It was set up for you, Sacred Mother.
It was set out for you, Atanta.
This sacrificial animal was purchased for you, horse goddess, Eponina.
So that it may satisfy, horse goddess Potia; we pay you,
Atanta, so that you are satisfied; we dedicate it to you.
By this sacrificial animal, swift Ipona, with a filly, goddess Epotia
for a propitious lustration they bind you, Catona of battle,
with a filly, for the cleansing of riding horses
which they cleanse for you, Dibonia.
This swift mare, this cauldron, this smithwork,
beside fat and this cauldron,
mind you, moreover with a filly, Epotia, noble and good Vovesia.
(This dedication was found in 1887 at Rom (Deux-Sevres) on a thin lead plate in Latin script dated to around the first century BCE. Dr Garrett Olmsted, who has made the most recent translation of the inscription, comments that the closest example to the Rom inscription is a Vedic hymn to Indra.)
Epona is also known as the Great Mare. She is, first and foremost, a Horse Goddess associated with the Gauls. In spite of Her popularity there seems to be little information readily available about Her. Unfortunately, any legends Gaulish Celts may have had have been lost to us. The legends and myths of the British Celts were written down by early Christian monks. However, the Gauls and others did leave a rich legacy of inscriptions and monuments and it is from this that most of the evidence for Epona comes.
However there is one tale of Epona’s origin that has survived. A late Greek writer, Agesilaos wrote that Epona was born of a mare and a man, Phoulonios Stellos. He chose to spurn womankind and instead mate with a mare. The mare gave birth to a beautiful and lively daughter whom she named Epona, and who became the Goddess of Horses. The giving of a name in most Celtic legends is of vital importance in that individual's future. The naming of Epona by her mother implies that the mare may have had a divine nature herself and that Epona followed on in some way from an earlier Horse Goddess.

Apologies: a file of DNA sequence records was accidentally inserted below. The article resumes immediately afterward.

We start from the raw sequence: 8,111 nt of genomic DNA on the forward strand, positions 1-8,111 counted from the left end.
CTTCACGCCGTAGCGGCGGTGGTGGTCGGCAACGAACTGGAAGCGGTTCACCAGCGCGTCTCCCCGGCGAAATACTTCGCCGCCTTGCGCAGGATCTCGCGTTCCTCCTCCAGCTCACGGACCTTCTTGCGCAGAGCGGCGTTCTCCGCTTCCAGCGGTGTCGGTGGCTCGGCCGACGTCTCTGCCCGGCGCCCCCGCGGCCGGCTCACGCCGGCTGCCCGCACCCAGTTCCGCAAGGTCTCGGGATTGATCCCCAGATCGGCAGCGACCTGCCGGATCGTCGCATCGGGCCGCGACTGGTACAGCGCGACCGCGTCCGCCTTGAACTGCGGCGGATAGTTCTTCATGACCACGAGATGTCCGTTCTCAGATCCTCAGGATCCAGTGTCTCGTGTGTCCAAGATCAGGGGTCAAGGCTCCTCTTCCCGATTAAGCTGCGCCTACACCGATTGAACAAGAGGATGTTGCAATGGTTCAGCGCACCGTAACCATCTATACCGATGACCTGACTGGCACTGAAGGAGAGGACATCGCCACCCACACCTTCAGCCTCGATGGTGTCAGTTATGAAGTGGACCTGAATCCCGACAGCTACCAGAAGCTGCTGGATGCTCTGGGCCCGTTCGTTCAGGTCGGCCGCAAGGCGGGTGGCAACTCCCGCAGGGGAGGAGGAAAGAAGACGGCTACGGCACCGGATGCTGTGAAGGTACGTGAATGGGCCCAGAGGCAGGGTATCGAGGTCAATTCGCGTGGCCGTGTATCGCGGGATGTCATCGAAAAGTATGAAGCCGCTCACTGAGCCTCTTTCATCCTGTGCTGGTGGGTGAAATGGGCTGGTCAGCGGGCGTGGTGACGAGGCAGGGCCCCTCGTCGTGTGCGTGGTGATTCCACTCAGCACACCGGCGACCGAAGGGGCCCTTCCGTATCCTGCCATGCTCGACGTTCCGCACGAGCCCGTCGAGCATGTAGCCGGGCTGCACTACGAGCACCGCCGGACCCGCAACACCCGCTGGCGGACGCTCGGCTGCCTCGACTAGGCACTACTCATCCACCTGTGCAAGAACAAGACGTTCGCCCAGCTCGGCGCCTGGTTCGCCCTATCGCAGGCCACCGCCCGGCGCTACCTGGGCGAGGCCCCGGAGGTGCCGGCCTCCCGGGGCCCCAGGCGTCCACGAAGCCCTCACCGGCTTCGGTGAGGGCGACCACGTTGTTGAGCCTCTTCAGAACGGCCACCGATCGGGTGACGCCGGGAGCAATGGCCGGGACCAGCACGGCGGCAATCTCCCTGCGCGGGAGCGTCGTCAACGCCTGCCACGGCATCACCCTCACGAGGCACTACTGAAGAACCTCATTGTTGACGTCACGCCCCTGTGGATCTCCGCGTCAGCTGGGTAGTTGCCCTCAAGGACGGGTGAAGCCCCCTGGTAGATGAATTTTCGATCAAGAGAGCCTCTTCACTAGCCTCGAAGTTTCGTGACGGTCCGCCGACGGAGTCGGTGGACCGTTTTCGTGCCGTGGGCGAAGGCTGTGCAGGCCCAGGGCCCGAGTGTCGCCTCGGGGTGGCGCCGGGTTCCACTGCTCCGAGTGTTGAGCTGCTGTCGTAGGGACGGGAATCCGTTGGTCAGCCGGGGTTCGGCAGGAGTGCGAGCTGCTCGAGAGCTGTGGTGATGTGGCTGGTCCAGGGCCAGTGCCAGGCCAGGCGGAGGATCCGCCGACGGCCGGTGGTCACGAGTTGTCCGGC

Small images of Epona have been found in stables and barns all over Europe. A niche would be cut in the walls and a little statue of the Goddess would be found often garlanded with roses and sometimes with a mare’s head. The German legions made plaques depicting Her in human form with a foal or feeding foals. In imagery Epona is normally portrayed as a woman either sitting on, or surrounded by, horses. She may have been another form of the Great Mother Goddess as in some cases She is also often portrayed with a Cornucopia, a symbol of the land and fertility. She has also be portrayed as carrying keys, which may indicate a role in the underworld and accompanied with birds, often symbols of a happy otherworld. The Uffington White Horse may be one of the largest remaining monuments to Epona in the British Isles although it is not known for sure that it was carved by those who worshiped Epona.
Epona is known to be one of a very few Gaulish deities whose names were spread to the rest of the Roman Empire. This seems to have happened because Roman cavalry units stationed in Gaul followed Her and adopted her as their Patroness. This may have started because many of the cavalry troops were conscripted from Gaul as they were superb horsemen. From Gaul the Romans took Epona with them including to Rome where She was given her own feast day on the 18 December. They worshipped her as Epona Augusta or Epona Regina and invoked her on behalf of the Emperor. She even had a shrine in the barracks of the Imperial Bodyguard.
There is some evidence that Epona could have been linked to the idea of sovereignty as well as being a horse goddess and linked to the land and fertility. Certainly, the fact that she was invoked on behalf of the Roman Emperor implies a link of some kind to rulership and horse symbolism is a recurring theme of sovereignty. In some Kingship rituals the King had to first mate with a mare and then that mare was sacrificed and, in some cases, the King was then required to sit in a bath of broth made from the mare. There are other deities that have the horse as one of their sacred animals but few, if any, with as strong a link to the land as Epona seems to have had. From a Patroness of Horses, Epona has become a Goddess linked to the Land and Fertility, Rulership and possibly the Underworld.
For me personally Epona is the Patroness of all journeys, physical, mental, emotional and spiritual. She is the Goddess of the Land and its seasons, of fertility in all things. She is my Mother, my Sister and my Friend. I feel Her presence beside me keeping me safe, giving me strength for each day. I see Her touch in every new green shoot of the Spring and in every fruit of the Autumn. I hear Her voice in the whispers of the breeze through the trees and in the song of the river. She is the Great Mare!
Davies, M. (1995) Lore of the Sacred Horse. Berkshire: Capall Bann Publishing
Farrar, J. & S. (1987) The Witches’ Goddess. Washington: Phoenix Publishing
Farrar, J. and Russell V. (1999) The Magical History of the Horse. Berkshire: Capall Bann Publishing